“When he walked in, everything changed,” said Mr. Swoboda. “He was a veteran thumper, a real hitter. He rode everyone in the clubhouse, he could get everyone in the clubhouse. … He was to me the missing link. When he came in here, everything changed.”
The Mets surged in the summer. They had Tom Seaver, the Mets Franchise, who had a career-high 25 wins; Jerry Koosman became one of the most sure-handed No. 2 men in baseball. And Gil Hodges, the manager, was a cool hand who, like Joe Torre now, had universal respect.
“Gil was a very good manager, an honest manager, I’ll tell ya,” said Yogi Berra, who was the Mets first base coach in 1969. “When we started in spring training and we were doing signs, I said to Gil, ‘Want me to help them teach the signs?’ He said, ‘No, if they don’t know the signs by now, they get fined. And if you give them the signs, I’ll fine you.’ But everyone appreciated it, I’ll tell you. He did a great job and he was a good manager.”
When September rolled around, the Mets had a two-game series with the Cubs at Shea, and they were trailing by 2.5 games. People began to say that the Mets had magic.
“Everything didn’t come to a head until the latter part of the season,” said Al Weis. “We were plodding along winning a few ball games, and then all of a sudden we got into a hot streak.”
“The turning point was when we played the Cubs right there at the end,” said Wayne Garrett, the Mets red-headed rookie third baseman. “It was a series that really meant something. That’s when we really played well.”
They also had Black Magic. During one of the games, a black cat came out from the stands at Shea, circled the Cubs’ third baseman, Ron Santo, walked in front of the Cubs dugout, and then ran back underneath the stands. The Mets never looked back and took the division.
“There were cats all over that stadium,” said Mr. Garrett, the Mets rookie third baseman. “It was a freak accident. It happened to be a black cat, too! There were probably a few rats underneath that stadium, a few cats. They would come out on the field once in a while. They would come out momentarily and run back underneath he seats. It happened half a dozen times.”
The New York Mets clinched the division, swept the Braves and went to the World Series. The city was in disbelief.
Above all, there was the one magical moment that symbolized the Miracle Mets. In Game 4, with the Mets leading the heavily favored Orioles two games to one, the Mets had their ace in the hole: Tom Seaver. And, after a rough start in Game 1, he was brilliant again. Through eight innings, he was pitching a shutout. But there was trouble in the ninth.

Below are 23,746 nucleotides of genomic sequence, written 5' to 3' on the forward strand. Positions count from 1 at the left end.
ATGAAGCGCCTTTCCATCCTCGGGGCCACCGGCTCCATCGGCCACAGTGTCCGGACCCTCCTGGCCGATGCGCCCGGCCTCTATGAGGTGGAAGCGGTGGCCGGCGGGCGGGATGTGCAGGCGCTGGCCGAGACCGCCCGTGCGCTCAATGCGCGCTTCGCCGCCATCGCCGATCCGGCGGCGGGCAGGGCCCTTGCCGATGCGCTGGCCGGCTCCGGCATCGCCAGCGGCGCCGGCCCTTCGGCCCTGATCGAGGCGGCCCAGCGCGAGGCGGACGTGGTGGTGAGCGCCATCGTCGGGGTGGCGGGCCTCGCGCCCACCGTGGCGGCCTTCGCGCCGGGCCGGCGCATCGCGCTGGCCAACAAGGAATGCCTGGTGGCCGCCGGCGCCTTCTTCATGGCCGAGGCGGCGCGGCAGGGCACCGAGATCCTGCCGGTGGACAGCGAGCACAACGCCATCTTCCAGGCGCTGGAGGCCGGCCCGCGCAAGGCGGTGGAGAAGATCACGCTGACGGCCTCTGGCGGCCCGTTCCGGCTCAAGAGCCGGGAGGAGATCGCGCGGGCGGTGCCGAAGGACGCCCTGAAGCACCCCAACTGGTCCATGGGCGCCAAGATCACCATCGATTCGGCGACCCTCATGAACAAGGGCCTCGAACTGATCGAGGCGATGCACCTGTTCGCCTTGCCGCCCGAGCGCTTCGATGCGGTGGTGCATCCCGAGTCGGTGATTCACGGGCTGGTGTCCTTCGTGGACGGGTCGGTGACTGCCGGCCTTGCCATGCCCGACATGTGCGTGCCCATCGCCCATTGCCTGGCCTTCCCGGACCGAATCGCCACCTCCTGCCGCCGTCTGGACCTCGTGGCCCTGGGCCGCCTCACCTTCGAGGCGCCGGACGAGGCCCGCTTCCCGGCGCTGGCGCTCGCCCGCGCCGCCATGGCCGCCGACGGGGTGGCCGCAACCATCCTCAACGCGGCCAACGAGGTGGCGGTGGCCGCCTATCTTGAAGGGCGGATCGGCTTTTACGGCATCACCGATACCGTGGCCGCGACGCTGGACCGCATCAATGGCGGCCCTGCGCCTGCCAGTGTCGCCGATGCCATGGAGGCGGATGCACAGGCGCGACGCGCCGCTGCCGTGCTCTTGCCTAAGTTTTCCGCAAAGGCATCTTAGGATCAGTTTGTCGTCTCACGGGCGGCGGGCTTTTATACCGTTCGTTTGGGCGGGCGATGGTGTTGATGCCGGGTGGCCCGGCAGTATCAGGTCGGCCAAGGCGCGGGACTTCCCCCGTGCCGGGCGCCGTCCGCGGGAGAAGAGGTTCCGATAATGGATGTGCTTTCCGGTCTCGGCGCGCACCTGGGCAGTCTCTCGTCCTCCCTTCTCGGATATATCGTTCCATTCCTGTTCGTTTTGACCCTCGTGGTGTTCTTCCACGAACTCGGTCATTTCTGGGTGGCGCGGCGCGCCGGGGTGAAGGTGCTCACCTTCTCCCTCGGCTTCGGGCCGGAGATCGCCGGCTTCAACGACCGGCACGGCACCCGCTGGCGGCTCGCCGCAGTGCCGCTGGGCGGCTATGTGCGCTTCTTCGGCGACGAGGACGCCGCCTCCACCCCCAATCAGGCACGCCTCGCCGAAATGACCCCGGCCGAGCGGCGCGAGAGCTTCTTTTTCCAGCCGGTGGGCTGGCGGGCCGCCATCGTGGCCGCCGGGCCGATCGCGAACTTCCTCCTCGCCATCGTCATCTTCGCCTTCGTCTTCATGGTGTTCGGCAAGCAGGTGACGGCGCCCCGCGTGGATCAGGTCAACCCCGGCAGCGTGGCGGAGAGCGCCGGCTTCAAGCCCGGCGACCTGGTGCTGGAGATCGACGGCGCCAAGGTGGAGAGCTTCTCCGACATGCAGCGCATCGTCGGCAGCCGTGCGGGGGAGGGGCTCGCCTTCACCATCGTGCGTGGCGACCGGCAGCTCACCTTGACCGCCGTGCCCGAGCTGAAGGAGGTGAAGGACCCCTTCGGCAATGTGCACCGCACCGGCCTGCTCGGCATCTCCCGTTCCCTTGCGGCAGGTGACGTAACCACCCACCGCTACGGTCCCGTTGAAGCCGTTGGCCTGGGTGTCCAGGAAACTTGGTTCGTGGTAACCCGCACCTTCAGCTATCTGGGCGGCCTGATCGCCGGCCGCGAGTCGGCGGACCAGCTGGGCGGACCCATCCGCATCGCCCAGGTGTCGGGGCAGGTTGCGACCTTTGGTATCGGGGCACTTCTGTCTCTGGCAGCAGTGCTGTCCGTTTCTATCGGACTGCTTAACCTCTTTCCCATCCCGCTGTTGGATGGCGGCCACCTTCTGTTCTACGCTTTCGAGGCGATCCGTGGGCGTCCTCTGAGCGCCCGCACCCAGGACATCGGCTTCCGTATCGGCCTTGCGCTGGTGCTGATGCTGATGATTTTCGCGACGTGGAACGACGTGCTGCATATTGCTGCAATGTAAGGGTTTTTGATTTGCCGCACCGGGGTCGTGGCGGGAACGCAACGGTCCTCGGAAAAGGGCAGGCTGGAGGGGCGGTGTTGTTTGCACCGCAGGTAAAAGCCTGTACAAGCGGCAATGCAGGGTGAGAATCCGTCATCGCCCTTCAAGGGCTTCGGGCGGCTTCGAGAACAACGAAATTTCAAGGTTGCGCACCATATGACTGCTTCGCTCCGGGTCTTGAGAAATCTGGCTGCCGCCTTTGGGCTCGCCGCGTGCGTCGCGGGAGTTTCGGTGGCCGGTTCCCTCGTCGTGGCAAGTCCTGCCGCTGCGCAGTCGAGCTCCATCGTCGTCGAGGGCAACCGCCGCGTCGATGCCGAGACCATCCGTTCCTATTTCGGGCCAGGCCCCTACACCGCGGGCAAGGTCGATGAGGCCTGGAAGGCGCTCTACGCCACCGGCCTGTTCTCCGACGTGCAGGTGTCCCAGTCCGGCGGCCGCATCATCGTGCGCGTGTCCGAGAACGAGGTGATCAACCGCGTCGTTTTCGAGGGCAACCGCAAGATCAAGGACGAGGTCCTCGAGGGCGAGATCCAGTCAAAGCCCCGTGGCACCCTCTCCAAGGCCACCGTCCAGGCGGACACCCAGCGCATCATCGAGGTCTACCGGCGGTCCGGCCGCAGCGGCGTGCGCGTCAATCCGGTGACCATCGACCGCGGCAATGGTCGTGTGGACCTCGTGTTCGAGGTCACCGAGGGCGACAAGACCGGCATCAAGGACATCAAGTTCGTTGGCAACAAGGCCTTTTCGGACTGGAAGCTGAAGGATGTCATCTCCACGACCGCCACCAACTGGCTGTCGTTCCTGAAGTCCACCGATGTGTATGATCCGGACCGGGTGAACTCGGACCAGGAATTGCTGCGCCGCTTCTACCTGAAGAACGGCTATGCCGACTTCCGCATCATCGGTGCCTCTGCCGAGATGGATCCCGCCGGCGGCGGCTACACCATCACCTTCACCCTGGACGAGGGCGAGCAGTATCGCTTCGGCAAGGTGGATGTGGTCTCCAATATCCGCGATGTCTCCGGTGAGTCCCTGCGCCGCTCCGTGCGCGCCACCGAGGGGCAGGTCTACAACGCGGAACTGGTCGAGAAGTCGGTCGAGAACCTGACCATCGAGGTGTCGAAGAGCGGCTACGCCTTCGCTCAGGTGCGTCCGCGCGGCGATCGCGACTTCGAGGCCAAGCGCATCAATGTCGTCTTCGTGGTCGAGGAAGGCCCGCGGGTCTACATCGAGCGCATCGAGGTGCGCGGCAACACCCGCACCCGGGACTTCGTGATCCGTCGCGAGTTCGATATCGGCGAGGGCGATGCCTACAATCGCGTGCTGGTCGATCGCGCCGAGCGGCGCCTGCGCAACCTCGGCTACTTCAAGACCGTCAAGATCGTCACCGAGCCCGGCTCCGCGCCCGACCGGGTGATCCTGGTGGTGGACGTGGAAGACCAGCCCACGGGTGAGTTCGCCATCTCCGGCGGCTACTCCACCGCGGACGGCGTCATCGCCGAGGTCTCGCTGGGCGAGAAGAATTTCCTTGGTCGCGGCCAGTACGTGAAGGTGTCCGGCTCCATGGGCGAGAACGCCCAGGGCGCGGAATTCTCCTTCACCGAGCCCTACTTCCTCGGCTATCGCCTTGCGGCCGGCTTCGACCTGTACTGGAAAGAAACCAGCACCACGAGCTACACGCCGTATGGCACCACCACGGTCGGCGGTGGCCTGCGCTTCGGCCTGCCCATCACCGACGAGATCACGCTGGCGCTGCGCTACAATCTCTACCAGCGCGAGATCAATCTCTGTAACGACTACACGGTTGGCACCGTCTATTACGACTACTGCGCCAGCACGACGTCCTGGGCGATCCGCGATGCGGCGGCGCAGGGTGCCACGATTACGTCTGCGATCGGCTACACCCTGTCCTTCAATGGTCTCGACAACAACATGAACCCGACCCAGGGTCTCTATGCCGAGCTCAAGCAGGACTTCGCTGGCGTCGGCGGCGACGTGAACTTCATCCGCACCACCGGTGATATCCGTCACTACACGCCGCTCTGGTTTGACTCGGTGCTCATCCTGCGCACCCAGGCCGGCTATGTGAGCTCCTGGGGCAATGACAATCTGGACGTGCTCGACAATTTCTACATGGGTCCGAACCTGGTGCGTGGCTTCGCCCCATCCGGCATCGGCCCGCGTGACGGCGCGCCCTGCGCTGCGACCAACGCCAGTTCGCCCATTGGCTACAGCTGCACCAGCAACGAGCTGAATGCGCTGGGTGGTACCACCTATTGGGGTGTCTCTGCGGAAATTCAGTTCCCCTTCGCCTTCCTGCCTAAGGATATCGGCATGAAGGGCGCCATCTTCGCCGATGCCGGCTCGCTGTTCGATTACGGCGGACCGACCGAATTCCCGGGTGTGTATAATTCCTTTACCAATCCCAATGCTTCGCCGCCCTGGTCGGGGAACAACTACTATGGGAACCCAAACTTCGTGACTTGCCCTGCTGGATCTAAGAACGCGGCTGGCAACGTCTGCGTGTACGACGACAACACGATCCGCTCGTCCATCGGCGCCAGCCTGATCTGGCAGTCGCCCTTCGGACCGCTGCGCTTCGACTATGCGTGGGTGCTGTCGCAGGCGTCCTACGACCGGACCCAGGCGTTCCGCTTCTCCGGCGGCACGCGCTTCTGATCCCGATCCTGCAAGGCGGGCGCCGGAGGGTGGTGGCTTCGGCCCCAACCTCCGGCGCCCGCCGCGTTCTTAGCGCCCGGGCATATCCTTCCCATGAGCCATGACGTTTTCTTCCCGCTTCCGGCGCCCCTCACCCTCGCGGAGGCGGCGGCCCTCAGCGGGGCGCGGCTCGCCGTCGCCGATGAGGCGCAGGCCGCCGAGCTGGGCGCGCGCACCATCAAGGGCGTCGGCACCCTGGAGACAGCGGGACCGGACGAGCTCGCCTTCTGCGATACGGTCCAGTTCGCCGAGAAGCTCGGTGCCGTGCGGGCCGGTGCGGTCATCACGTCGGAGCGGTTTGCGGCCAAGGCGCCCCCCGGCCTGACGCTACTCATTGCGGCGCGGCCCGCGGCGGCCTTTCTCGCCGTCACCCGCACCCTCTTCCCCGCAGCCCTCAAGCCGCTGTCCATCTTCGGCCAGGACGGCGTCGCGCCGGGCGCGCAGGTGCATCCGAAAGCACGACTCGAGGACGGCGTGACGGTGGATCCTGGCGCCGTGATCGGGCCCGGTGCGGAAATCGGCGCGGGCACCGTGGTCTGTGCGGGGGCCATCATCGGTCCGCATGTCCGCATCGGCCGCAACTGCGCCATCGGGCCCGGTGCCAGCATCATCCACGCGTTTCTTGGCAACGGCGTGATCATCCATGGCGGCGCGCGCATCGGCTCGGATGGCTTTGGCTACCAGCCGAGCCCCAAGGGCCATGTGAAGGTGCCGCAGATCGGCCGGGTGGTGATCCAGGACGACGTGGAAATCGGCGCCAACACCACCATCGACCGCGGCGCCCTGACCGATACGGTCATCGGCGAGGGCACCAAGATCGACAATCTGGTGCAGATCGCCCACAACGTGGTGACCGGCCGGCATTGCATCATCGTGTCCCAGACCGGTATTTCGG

There were runners at the corners. The Orioles’ superstar Frank Robinson was at third, and the Orioles tank of a man, Boog Powell, was at first. This was before the days of bringing in the closer; it was the era when the starter, an ace, was his own stopper. And the Mets were coming dangerously close to disaster. If the Orioles could bring home two runs, they would take the lead, the Mets momentum would be dead, and they wouldn’t be able to clinch the Series at Shea Stadium.
With late-afternoon shadows eating up home plate, Tom Seaver delivered a beautiful pitch to Brooks Robinson. It was a two-seam fastball, and it sank hard. But Robinson, always known for his glove, was a man who knew how to hit in the clutch. He hit a screaming liner to right center field. It was hit with such laser-beam precision, it looked like it could go into the gap, and if Mets center fielder Tommie Agee didn’t cut it off, it could score Boog Powell.
Worse, it was going in the direction of Ron Swoboda, a solid hitter who was a mess in the outfield. He went in the wrong direction. Balls bounced over his head. He’d twist his body left and right, head pivoting and twirling like a screw top. Robinson hit his liner to right.
For years, Swoboda had been practicing fly balls. He was learning when a ball was hit and you couldn’t judge it, you waited a second. He learned which way to put out his glove, and which way to turn his head.
He cleared his mind, he conjured up nothing, he didn’t think, he reacted.
“I just broke immediately and I had a great jump on it,” said Mr. Swoboda. “When he hit it I said, ‘Oh shit! I got nothing to do but to run after this one.’ You want to intercept the ball at the earliest point. I realized I’m going to have to lunge at this sucker and it hit right in the web of the glove, which is the best place. I made a perfect break, I never stopped, I never faltered and I caught it back-end, fully laid out and kept rolling and I came up and threw into the infield.”
All who saw it agreed: one of the great catches ever. By the time Swoboda wound up, his cap fell off, and he got the ball into the infield, Frank Robinson tagged up and had scored the tying run. But it didn’t matter. Anyone who saw that play knew the Mets were going to win the game.
By the time the bottom of the 10th inning rolled around, the Mets had it won, and the next day, Cleon Jones fell to one knee and then bedlam broke loose. The New York Mets were the World Champions of baseball.
“I was running in clear space, and I was never sure I was going to get there,” said Mr. Swoboda. “I dove at it. It was clearly an example of your reach exceeding your normal capabilities—your reach exceeding your wildest dreams. Wasn’t that true of 1969 in every way?”
“I’ve seen replays of Cleon dancing up and down and all the players jumping up and down, but I got into that dugout and the clubhouse as fast I could,” said Al Weis. “Most of the players got off that field fast.”